With property values growing by an estimated 8.1%, Carroll ISD trustees consider lower tax rate

Carroll ISD's board of trustees is looking into cutting the district's tax rates by a combined eight cents.

At an Aug. 26 meeting, several members of the public stood before the board and asked for a tax rate decrease.

Under House Bill 3, a new Texas school finance law, CISD already plans to decrease its current tax rate for maintaining and operating schools by seven cents. With this decrease, the new total tax rate would be $1.31 per $100 valuation, resulting in property tax savings of $486 on the average home, according to district documents.

But that tax rate could be even lower, and the savings for taxpayers could be higher. On Aug. 26 trustees discussed another decrease, this one in the district's debt service tax rate.

Scott Wrehe, assistant superintendent for financial services, recommended the district decrease this tax rate by a half-cent or eight-tenths of a cent.

The district estimates total property value in CISD grew 8.1% from last year, now standing at a combined $9.6 billion. These estimates come from the Tarrant Appraisal District's July report, Wrehe said. Historically, when reports are final, in September, property values are higher.

"There are still values in appeal that could come through," Wrehe said. "Four of the last five years, September values [were] higher than the July values."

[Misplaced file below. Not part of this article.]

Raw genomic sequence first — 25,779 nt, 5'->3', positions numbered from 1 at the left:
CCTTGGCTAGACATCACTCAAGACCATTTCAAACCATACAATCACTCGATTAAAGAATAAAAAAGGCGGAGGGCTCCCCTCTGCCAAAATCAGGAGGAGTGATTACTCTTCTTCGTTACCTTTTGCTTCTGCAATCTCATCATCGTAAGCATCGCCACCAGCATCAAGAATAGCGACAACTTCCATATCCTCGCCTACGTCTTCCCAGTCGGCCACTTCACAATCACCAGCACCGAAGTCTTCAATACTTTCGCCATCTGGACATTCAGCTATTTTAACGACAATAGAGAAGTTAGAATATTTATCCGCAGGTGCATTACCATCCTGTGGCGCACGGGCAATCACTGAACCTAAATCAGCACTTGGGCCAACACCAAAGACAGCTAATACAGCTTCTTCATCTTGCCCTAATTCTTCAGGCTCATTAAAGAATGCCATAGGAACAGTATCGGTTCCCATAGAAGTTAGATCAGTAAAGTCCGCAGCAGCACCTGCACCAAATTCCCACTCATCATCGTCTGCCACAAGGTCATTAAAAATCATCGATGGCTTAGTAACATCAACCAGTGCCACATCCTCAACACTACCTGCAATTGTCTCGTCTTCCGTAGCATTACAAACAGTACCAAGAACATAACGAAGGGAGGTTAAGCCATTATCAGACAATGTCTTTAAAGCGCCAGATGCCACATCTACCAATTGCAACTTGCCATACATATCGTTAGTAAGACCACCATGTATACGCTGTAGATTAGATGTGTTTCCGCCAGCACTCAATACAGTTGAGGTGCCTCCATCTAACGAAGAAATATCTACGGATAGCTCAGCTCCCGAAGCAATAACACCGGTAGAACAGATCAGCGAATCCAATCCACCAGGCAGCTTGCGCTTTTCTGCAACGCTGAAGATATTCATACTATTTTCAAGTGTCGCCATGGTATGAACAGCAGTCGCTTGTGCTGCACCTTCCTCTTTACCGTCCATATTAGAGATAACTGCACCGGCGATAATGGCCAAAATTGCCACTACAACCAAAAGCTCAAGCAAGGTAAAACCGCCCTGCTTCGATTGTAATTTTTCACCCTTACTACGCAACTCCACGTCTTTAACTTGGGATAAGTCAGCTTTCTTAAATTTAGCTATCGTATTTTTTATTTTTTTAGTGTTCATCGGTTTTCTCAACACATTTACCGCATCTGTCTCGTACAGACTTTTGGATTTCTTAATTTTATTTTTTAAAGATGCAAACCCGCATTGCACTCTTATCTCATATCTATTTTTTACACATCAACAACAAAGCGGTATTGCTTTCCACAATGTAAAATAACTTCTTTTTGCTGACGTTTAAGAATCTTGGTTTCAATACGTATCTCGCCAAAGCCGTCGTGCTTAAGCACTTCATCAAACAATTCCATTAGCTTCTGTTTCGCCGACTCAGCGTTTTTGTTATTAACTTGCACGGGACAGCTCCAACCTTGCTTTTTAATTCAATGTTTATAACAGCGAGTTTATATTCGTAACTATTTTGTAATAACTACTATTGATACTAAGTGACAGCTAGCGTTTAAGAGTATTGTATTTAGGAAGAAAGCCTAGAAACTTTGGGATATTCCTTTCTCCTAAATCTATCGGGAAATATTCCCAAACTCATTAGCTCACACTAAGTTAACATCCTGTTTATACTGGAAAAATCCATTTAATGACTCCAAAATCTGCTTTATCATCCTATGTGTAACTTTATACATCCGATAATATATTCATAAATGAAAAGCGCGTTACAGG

With this in mind, trustees suggested dropping the debt service tax rate by an entire penny rather than a half-cent or eight-tenths of a cent, for a total tax rate of $1.30 per $100 valuation. This would bring average taxpayer savings up to nearly $550, trustees estimated.

No action was taken. The board directed staff to run numbers with the one-cent cut for the debt service tax rate. The results of this study will be presented at the next CISD board meeting before a final tax rate is adopted.
By Miranda Jaimes
Miranda has been in the North Texas area since she graduated from Oklahoma Christian University in 2014. She reported and did design for a daily newspaper in Grayson County before she transitioned to a managing editor role for three weekly newspapers in Collin County. She joined Community Impact Newspaper in 2017 covering Tarrant County news, and is now back in Collin County as the editor of the McKinney edition.


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